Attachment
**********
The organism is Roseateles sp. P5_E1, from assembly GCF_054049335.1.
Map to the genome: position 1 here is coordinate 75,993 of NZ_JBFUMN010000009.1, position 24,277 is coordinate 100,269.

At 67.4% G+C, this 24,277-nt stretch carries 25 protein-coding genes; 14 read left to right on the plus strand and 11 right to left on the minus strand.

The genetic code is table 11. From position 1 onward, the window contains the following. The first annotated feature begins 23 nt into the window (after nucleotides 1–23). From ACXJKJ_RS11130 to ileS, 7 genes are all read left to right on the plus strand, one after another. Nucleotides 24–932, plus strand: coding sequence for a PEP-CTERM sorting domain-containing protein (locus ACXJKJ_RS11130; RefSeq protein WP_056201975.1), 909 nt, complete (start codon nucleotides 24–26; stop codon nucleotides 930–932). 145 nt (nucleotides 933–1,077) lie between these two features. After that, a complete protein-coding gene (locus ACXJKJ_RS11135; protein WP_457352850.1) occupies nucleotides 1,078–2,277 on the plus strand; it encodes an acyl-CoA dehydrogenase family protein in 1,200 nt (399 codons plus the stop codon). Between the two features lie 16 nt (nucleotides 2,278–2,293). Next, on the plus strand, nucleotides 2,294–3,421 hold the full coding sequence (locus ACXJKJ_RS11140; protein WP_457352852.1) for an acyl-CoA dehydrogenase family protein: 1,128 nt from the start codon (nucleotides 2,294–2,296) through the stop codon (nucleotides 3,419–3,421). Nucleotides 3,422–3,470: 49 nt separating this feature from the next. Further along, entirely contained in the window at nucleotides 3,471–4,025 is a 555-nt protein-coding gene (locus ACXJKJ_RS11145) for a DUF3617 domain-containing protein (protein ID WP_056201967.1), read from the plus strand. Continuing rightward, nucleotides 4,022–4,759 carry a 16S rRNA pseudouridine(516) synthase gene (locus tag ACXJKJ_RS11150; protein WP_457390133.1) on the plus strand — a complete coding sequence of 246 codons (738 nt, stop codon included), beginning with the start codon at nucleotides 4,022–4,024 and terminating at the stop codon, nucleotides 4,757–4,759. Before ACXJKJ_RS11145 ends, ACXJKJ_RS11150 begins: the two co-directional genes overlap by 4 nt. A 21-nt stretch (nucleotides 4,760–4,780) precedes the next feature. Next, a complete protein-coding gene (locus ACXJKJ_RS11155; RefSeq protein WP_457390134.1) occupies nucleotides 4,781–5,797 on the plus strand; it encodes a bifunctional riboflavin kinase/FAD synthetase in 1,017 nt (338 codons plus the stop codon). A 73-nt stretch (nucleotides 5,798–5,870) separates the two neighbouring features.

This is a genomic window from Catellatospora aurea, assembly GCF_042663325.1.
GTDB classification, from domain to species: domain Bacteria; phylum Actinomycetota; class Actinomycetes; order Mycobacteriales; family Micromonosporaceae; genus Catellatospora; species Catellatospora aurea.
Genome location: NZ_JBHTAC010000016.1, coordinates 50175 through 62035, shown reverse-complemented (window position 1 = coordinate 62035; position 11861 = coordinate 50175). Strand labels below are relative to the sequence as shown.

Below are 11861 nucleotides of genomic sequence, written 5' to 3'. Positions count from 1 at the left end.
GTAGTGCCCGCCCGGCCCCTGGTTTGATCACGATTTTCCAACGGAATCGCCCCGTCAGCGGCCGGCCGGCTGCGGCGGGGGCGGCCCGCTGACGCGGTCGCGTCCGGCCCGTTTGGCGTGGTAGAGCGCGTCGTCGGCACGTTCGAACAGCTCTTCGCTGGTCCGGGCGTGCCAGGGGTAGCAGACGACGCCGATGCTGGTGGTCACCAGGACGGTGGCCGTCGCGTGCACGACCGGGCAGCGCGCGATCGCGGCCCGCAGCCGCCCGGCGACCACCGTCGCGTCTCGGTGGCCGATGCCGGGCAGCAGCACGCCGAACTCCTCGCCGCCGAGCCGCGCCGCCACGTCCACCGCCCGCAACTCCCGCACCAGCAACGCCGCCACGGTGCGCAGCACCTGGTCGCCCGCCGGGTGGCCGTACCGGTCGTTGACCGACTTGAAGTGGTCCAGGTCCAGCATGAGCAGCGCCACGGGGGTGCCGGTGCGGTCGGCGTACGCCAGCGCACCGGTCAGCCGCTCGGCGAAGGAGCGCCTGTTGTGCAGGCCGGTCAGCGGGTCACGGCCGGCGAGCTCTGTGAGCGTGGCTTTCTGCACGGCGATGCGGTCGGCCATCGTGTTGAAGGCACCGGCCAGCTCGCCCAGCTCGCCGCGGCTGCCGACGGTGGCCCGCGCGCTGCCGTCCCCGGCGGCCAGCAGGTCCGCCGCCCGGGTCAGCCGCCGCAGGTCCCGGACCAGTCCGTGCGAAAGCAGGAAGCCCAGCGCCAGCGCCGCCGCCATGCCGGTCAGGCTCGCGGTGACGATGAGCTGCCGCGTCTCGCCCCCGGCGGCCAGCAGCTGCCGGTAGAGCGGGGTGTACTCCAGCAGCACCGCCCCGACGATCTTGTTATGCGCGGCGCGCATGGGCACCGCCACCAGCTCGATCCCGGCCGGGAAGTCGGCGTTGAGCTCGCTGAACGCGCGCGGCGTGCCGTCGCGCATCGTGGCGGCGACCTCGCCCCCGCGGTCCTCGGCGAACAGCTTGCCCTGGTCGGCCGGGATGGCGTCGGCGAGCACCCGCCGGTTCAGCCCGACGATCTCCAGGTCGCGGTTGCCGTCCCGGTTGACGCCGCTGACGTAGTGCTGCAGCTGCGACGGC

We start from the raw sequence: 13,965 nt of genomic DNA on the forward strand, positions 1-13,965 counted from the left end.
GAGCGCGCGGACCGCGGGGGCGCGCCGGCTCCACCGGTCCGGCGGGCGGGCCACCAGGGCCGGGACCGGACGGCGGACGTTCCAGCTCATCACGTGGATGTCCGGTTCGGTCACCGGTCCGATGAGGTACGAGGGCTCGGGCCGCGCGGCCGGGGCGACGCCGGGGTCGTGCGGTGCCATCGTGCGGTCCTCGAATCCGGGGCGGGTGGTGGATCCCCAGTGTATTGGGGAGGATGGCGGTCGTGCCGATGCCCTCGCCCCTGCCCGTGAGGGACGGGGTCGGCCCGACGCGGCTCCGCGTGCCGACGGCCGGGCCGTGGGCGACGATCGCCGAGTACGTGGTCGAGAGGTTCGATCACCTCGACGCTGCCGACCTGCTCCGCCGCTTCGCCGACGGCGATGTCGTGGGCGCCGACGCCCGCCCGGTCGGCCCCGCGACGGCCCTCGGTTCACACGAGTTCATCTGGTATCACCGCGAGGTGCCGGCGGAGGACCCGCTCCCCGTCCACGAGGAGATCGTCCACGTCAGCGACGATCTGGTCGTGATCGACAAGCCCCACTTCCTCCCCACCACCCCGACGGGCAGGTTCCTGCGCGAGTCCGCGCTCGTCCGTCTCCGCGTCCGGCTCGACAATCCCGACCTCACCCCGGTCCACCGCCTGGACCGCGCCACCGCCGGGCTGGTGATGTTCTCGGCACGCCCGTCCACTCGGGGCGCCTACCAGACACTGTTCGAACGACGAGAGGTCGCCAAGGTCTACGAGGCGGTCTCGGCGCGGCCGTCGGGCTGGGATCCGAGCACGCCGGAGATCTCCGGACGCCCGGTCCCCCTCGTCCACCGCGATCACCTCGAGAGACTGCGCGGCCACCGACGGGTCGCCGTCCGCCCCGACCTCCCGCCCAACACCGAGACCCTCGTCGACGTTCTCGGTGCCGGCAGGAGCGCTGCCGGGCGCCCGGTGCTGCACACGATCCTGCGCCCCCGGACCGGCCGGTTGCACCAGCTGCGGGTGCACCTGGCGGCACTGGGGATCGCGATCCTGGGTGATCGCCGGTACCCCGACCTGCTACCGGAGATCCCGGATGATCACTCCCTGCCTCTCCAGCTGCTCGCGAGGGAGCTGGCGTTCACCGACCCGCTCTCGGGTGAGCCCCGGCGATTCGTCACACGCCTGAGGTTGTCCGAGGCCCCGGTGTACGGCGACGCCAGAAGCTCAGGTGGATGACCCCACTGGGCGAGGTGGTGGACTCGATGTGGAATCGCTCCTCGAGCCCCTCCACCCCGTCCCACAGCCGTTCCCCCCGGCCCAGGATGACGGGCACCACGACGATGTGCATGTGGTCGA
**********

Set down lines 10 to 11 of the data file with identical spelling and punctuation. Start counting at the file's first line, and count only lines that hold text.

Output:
We start from the raw sequence: 13,965 nt of genomic DNA on the forward strand, positions 1-13,965 counted from the left end.
GAGCGCGCGGACCGCGGGGGCGCGCCGGCTCCACCGGTCCGGCGGGCGGGCCACCAGGGCCGGGACCGGACGGCGGACGTTCCAGCTCATCACGTGGATGTCCGGTTCGGTCACCGGTCCGATGAGGTACGAGGGCTCGGGCCGCGCGGCCGGGGCGACGCCGGGGTCGTGCGGTGCCATCGTGCGGTCCTCGAATCCGGGGCGGGTGGTGGATCCCCAGTGTATTGGGGAGGATGGCGGTCGTGCCGATGCCCTCGCCCCTGCCCGTGAGGGACGGGGTCGGCCCGACGCGGCTCCGCGTGCCGACGGCCGGGCCGTGGGCGACGATCGCCGAGTACGTGGTCGAGAGGTTCGATCACCTCGACGCTGCCGACCTGCTCCGCCGCTTCGCCGACGGCGATGTCGTGGGCGCCGACGCCCGCCCGGTCGGCCCCGCGACGGCCCTCGGTTCACACGAGTTCATCTGGTATCACCGCGAGGTGCCGGCGGAGGACCCGCTCCCCGTCCACGAGGAGATCGTCCACGTCAGCGACGATCTGGTCGTGATCGACAAGCCCCACTTCCTCCCCACCACCCCGACGGGCAGGTTCCTGCGCGAGTCCGCGCTCGTCCGTCTCCGCGTCCGGCTCGACAATCCCGACCTCACCCCGGTCCACCGCCTGGACCGCGCCACCGCCGGGCTGGTGATGTTCTCGGCACGCCCGTCCACTCGGGGCGCCTACCAGACACTGTTCGAACGACGAGAGGTCGCCAAGGTCTACGAGGCGGTCTCGGCGCGGCCGTCGGGCTGGGATCCGAGCACGCCGGAGATCTCCGGACGCCCGGTCCCCCTCGTCCACCGCGATCACCTCGAGAGACTGCGCGGCCACCGACGGGTCGCCGTCCGCCCCGACCTCCCGCCCAACACCGAGACCCTCGTCGACGTTCTCGGTGCCGGCAGGAGCGCTGCCGGGCGCCCGGTGCTGCACACGATCCTGCGCCCCCGGACCGGCCGGTTGCACCAGCTGCGGGTGCACCTGGCGGCACTGGGGATCGCGATCCTGGGTGATCGCCGGTACCCCGACCTGCTACCGGAGATCCCGGATGATCACTCCCTGCCTCTCCAGCTGCTCGCGAGGGAGCTGGCGTTCACCGACCCGCTCTCGGGTGAGCCCCGGCGATTCGTCACACGCCTGAGGTTGTCCGAGGCCCCGGTGTACGGCGACGCCAGAAGCTCAGGTGGATGACCCCACTGGGCGAGGTGGTGGACTCGATGTGGAATCGCTCCTCGAGCCCCTCCACCCCGTCCCACAGCCGTTCCCCCCGGCCCAGGATGACGGGCACCACGACGATGTGCATGTGGTCGA